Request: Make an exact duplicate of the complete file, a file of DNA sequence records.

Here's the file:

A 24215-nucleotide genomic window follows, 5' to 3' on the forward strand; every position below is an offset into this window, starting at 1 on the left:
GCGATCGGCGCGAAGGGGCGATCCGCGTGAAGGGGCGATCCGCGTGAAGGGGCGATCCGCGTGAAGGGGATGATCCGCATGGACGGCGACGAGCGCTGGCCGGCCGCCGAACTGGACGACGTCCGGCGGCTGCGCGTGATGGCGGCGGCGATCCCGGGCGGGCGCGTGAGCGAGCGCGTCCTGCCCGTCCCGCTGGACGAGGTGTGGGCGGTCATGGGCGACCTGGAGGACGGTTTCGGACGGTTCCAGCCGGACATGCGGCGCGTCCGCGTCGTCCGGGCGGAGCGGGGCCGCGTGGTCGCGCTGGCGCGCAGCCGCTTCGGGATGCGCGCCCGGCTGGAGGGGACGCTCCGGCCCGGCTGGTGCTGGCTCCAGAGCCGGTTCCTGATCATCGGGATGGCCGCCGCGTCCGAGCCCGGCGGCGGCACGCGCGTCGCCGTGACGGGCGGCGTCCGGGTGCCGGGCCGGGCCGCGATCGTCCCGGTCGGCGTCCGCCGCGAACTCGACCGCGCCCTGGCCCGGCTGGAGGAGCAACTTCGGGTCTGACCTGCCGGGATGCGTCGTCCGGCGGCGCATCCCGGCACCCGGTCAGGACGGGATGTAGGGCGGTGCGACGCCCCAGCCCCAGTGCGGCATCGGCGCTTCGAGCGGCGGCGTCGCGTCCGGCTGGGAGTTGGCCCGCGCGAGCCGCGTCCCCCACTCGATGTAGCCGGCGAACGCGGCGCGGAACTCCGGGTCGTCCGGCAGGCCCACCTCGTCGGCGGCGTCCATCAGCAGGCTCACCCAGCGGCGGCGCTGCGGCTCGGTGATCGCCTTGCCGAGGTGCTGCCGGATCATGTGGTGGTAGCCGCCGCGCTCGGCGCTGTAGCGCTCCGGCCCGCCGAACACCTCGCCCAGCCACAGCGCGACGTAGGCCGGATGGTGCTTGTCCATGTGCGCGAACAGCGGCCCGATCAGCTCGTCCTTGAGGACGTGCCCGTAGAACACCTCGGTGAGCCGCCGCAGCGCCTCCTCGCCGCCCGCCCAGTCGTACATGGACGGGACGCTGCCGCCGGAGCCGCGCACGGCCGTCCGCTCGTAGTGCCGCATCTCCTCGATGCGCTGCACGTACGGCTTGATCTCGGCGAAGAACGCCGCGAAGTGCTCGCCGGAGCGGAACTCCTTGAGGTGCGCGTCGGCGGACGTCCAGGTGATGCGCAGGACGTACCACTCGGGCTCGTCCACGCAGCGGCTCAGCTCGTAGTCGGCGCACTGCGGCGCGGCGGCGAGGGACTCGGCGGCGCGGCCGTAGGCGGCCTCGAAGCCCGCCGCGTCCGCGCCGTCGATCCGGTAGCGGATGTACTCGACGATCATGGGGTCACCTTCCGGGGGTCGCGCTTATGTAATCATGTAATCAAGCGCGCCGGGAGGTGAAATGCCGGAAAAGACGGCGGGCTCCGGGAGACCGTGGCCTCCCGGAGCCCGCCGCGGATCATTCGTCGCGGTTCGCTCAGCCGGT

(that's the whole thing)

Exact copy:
A 24215-nucleotide genomic window follows, 5' to 3' on the forward strand; every position below is an offset into this window, starting at 1 on the left:
GCGATCGGCGCGAAGGGGCGATCCGCGTGAAGGGGCGATCCGCGTGAAGGGGCGATCCGCGTGAAGGGGATGATCCGCATGGACGGCGACGAGCGCTGGCCGGCCGCCGAACTGGACGACGTCCGGCGGCTGCGCGTGATGGCGGCGGCGATCCCGGGCGGGCGCGTGAGCGAGCGCGTCCTGCCCGTCCCGCTGGACGAGGTGTGGGCGGTCATGGGCGACCTGGAGGACGGTTTCGGACGGTTCCAGCCGGACATGCGGCGCGTCCGCGTCGTCCGGGCGGAGCGGGGCCGCGTGGTCGCGCTGGCGCGCAGCCGCTTCGGGATGCGCGCCCGGCTGGAGGGGACGCTCCGGCCCGGCTGGTGCTGGCTCCAGAGCCGGTTCCTGATCATCGGGATGGCCGCCGCGTCCGAGCCCGGCGGCGGCACGCGCGTCGCCGTGACGGGCGGCGTCCGGGTGCCGGGCCGGGCCGCGATCGTCCCGGTCGGCGTCCGCCGCGAACTCGACCGCGCCCTGGCCCGGCTGGAGGAGCAACTTCGGGTCTGACCTGCCGGGATGCGTCGTCCGGCGGCGCATCCCGGCACCCGGTCAGGACGGGATGTAGGGCGGTGCGACGCCCCAGCCCCAGTGCGGCATCGGCGCTTCGAGCGGCGGCGTCGCGTCCGGCTGGGAGTTGGCCCGCGCGAGCCGCGTCCCCCACTCGATGTAGCCGGCGAACGCGGCGCGGAACTCCGGGTCGTCCGGCAGGCCCACCTCGTCGGCGGCGTCCATCAGCAGGCTCACCCAGCGGCGGCGCTGCGGCTCGGTGATCGCCTTGCCGAGGTGCTGCCGGATCATGTGGTGGTAGCCGCCGCGCTCGGCGCTGTAGCGCTCCGGCCCGCCGAACACCTCGCCCAGCCACAGCGCGACGTAGGCCGGATGGTGCTTGTCCATGTGCGCGAACAGCGGCCCGATCAGCTCGTCCTTGAGGACGTGCCCGTAGAACACCTCGGTGAGCCGCCGCAGCGCCTCCTCGCCGCCCGCCCAGTCGTACATGGACGGGACGCTGCCGCCGGAGCCGCGCACGGCCGTCCGCTCGTAGTGCCGCATCTCCTCGATGCGCTGCACGTACGGCTTGATCTCGGCGAAGAACGCCGCGAAGTGCTCGCCGGAGCGGAACTCCTTGAGGTGCGCGTCGGCGGACGTCCAGGTGATGCGCAGGACGTACCACTCGGGCTCGTCCACGCAGCGGCTCAGCTCGTAGTCGGCGCACTGCGGCGCGGCGGCGAGGGACTCGGCGGCGCGGCCGTAGGCGGCCTCGAAGCCCGCCGCGTCCGCGCCGTCGATCCGGTAGCGGATGTACTCGACGATCATGGGGTCACCTTCCGGGGGTCGCGCTTATGTAATCATGTAATCAAGCGCGCCGGGAGGTGAAATGCCGGAAAAGACGGCGGGCTCCGGGAGACCGTGGCCTCCCGGAGCCCGCCGCGGATCATTCGTCGCGGTTCGCTCAGCCGGT